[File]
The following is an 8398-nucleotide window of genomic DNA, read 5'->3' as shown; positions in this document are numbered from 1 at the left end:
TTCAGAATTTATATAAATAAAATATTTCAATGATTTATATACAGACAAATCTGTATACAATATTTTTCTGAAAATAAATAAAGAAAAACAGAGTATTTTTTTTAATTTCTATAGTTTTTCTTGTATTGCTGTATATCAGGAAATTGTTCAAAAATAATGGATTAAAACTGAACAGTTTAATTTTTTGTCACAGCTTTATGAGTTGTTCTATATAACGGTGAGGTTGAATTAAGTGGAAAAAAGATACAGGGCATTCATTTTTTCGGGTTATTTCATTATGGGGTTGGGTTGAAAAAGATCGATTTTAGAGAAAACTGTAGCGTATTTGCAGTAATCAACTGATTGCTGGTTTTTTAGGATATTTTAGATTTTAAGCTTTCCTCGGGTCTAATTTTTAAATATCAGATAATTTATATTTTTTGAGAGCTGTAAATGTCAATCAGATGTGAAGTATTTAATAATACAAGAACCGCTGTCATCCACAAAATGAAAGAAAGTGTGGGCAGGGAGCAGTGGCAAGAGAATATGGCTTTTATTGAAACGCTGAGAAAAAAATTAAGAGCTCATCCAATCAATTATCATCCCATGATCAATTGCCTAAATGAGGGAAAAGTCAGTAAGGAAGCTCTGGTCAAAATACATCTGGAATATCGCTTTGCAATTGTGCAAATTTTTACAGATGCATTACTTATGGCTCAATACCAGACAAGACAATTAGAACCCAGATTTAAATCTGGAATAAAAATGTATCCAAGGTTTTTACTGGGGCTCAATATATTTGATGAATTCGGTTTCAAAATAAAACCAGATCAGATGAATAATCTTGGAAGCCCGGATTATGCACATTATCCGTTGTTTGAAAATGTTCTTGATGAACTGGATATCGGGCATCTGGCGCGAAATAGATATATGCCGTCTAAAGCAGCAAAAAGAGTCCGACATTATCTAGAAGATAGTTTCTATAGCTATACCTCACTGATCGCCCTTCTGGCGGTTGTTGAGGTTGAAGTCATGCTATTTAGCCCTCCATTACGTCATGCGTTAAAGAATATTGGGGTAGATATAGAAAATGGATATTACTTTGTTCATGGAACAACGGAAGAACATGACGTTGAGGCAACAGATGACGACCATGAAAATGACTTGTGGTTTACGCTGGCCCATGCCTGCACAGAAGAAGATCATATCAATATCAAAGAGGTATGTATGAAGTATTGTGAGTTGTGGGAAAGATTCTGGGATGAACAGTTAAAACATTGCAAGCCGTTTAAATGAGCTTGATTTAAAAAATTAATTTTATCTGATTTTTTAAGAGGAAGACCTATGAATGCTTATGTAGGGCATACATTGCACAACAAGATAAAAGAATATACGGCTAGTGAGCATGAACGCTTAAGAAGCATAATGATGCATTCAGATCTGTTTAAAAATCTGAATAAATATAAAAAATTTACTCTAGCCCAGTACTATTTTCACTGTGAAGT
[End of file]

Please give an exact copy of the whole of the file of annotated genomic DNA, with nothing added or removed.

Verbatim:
The following is an 8398-nucleotide window of genomic DNA, read 5'->3' as shown; positions in this document are numbered from 1 at the left end:
TTCAGAATTTATATAAATAAAATATTTCAATGATTTATATACAGACAAATCTGTATACAATATTTTTCTGAAAATAAATAAAGAAAAACAGAGTATTTTTTTTAATTTCTATAGTTTTTCTTGTATTGCTGTATATCAGGAAATTGTTCAAAAATAATGGATTAAAACTGAACAGTTTAATTTTTTGTCACAGCTTTATGAGTTGTTCTATATAACGGTGAGGTTGAATTAAGTGGAAAAAAGATACAGGGCATTCATTTTTTCGGGTTATTTCATTATGGGGTTGGGTTGAAAAAGATCGATTTTAGAGAAAACTGTAGCGTATTTGCAGTAATCAACTGATTGCTGGTTTTTTAGGATATTTTAGATTTTAAGCTTTCCTCGGGTCTAATTTTTAAATATCAGATAATTTATATTTTTTGAGAGCTGTAAATGTCAATCAGATGTGAAGTATTTAATAATACAAGAACCGCTGTCATCCACAAAATGAAAGAAAGTGTGGGCAGGGAGCAGTGGCAAGAGAATATGGCTTTTATTGAAACGCTGAGAAAAAAATTAAGAGCTCATCCAATCAATTATCATCCCATGATCAATTGCCTAAATGAGGGAAAAGTCAGTAAGGAAGCTCTGGTCAAAATACATCTGGAATATCGCTTTGCAATTGTGCAAATTTTTACAGATGCATTACTTATGGCTCAATACCAGACAAGACAATTAGAACCCAGATTTAAATCTGGAATAAAAATGTATCCAAGGTTTTTACTGGGGCTCAATATATTTGATGAATTCGGTTTCAAAATAAAACCAGATCAGATGAATAATCTTGGAAGCCCGGATTATGCACATTATCCGTTGTTTGAAAATGTTCTTGATGAACTGGATATCGGGCATCTGGCGCGAAATAGATATATGCCGTCTAAAGCAGCAAAAAGAGTCCGACATTATCTAGAAGATAGTTTCTATAGCTATACCTCACTGATCGCCCTTCTGGCGGTTGTTGAGGTTGAAGTCATGCTATTTAGCCCTCCATTACGTCATGCGTTAAAGAATATTGGGGTAGATATAGAAAATGGATATTACTTTGTTCATGGAACAACGGAAGAACATGACGTTGAGGCAACAGATGACGACCATGAAAATGACTTGTGGTTTACGCTGGCCCATGCCTGCACAGAAGAAGATCATATCAATATCAAAGAGGTATGTATGAAGTATTGTGAGTTGTGGGAAAGATTCTGGGATGAACAGTTAAAACATTGCAAGCCGTTTAAATGAGCTTGATTTAAAAAATTAATTTTATCTGATTTTTTAAGAGGAAGACCTATGAATGCTTATGTAGGGCATACATTGCACAACAAGATAAAAGAATATACGGCTAGTGAGCATGAACGCTTAAGAAGCATAATGATGCATTCAGATCTGTTTAAAAATCTGAATAAATATAAAAAATTTACTCTAGCCCAGTACTATTTTCACTGTGAAGT